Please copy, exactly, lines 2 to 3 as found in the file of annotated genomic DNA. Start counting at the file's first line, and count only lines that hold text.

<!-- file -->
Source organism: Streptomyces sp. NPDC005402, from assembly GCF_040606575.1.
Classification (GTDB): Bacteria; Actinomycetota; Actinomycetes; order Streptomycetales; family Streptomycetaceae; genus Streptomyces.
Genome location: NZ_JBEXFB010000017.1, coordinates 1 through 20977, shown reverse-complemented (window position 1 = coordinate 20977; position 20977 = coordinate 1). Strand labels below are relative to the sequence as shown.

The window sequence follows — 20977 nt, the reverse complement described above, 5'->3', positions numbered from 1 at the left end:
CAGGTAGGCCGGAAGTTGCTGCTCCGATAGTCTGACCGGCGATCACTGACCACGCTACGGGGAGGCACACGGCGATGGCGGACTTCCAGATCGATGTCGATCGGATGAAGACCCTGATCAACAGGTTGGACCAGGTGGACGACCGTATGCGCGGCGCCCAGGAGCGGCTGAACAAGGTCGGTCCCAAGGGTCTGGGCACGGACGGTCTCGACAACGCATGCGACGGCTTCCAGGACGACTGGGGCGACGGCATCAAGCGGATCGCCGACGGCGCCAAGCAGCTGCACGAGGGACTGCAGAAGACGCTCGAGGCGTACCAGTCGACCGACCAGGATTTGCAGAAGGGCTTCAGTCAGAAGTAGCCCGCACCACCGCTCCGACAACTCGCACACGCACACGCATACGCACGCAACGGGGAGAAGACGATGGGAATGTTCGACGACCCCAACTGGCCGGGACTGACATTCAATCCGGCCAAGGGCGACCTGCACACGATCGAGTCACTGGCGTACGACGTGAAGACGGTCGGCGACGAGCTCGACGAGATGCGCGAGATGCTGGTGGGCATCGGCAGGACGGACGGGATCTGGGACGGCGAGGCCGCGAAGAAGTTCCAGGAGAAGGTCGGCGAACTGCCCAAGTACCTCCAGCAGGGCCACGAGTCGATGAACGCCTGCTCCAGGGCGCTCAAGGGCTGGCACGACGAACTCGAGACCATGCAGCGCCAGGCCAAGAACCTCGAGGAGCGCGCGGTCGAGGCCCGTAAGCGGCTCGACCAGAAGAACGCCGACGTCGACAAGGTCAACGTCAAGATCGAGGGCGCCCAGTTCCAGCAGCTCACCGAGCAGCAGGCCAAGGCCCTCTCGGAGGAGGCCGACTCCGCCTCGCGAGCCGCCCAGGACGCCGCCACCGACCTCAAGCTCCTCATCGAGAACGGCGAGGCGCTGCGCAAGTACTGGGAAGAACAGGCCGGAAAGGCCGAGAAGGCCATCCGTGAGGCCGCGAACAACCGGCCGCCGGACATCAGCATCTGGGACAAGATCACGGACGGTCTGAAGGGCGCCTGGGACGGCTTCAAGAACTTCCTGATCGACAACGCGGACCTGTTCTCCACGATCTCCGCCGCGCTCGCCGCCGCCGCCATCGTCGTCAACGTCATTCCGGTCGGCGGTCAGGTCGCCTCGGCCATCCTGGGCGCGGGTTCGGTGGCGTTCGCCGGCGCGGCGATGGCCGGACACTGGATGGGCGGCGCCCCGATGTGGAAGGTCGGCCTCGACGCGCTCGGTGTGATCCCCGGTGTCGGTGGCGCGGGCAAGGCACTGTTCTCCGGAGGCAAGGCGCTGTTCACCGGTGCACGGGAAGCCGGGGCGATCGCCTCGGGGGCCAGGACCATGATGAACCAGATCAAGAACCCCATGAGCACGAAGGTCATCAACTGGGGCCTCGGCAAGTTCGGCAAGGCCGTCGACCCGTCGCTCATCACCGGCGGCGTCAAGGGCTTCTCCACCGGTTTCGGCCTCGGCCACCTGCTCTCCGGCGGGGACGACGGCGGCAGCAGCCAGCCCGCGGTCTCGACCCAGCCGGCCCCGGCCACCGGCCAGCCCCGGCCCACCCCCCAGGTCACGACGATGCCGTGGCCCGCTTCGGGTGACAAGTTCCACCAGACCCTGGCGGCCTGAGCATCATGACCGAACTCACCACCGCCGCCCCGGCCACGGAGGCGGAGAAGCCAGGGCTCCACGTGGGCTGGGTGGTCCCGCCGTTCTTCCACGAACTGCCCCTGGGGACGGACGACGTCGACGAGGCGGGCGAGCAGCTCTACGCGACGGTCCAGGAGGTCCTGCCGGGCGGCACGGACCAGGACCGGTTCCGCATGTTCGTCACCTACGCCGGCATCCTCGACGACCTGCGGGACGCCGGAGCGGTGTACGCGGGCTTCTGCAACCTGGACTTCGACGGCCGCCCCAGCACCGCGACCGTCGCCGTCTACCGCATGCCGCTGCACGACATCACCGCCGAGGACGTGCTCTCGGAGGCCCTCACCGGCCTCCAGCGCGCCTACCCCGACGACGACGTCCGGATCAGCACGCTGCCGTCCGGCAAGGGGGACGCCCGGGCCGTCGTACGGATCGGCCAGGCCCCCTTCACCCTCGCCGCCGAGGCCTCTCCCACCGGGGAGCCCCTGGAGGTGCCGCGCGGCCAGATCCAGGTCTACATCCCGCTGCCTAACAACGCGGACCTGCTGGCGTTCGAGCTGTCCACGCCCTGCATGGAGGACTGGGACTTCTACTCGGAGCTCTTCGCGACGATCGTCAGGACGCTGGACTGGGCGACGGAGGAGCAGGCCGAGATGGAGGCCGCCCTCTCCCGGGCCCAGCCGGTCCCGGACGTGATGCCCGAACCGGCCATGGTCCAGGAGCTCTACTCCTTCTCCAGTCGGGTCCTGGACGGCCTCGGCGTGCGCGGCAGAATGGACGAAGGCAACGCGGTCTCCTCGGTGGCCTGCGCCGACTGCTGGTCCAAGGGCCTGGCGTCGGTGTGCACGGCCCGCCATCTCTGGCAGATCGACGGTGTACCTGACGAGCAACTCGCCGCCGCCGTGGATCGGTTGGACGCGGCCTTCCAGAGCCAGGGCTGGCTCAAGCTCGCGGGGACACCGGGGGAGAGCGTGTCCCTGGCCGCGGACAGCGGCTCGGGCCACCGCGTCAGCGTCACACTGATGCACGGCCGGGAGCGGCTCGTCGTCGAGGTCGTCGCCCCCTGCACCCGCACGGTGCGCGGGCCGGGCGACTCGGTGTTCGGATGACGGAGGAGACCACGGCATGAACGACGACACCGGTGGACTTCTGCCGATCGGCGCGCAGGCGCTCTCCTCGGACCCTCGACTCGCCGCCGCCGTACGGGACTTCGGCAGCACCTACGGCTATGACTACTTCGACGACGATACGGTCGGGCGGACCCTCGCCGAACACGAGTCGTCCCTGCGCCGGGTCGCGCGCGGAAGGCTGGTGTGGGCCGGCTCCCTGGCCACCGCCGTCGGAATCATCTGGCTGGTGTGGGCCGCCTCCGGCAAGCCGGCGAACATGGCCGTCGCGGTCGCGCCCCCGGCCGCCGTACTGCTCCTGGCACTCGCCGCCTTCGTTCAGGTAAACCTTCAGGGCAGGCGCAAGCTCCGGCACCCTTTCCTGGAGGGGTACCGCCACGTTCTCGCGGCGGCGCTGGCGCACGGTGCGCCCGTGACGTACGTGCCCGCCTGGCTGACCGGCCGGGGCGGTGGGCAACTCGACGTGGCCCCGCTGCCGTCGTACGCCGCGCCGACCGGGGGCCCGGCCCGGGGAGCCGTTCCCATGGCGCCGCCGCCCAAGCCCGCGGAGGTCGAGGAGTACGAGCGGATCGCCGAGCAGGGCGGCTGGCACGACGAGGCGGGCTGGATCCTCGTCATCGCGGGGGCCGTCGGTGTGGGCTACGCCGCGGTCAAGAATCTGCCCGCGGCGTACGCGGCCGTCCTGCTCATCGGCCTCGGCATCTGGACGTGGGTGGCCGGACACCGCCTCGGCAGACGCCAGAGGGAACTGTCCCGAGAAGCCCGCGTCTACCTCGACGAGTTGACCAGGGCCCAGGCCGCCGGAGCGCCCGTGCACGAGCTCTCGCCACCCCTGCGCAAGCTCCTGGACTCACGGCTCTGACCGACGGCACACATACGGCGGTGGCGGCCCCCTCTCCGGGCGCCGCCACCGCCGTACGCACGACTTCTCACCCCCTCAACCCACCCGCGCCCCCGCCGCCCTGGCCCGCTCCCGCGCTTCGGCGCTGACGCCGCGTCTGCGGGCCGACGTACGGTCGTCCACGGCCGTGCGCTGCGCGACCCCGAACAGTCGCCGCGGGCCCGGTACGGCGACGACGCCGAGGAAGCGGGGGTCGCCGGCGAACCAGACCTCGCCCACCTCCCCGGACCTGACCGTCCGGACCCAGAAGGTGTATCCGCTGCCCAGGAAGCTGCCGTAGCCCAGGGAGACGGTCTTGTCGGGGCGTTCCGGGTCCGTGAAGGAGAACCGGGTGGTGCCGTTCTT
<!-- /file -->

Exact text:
Classification (GTDB): Bacteria; Actinomycetota; Actinomycetes; order Streptomycetales; family Streptomycetaceae; genus Streptomyces.
Genome location: NZ_JBEXFB010000017.1, coordinates 1 through 20977, shown reverse-complemented (window position 1 = coordinate 20977; position 20977 = coordinate 1). Strand labels below are relative to the sequence as shown.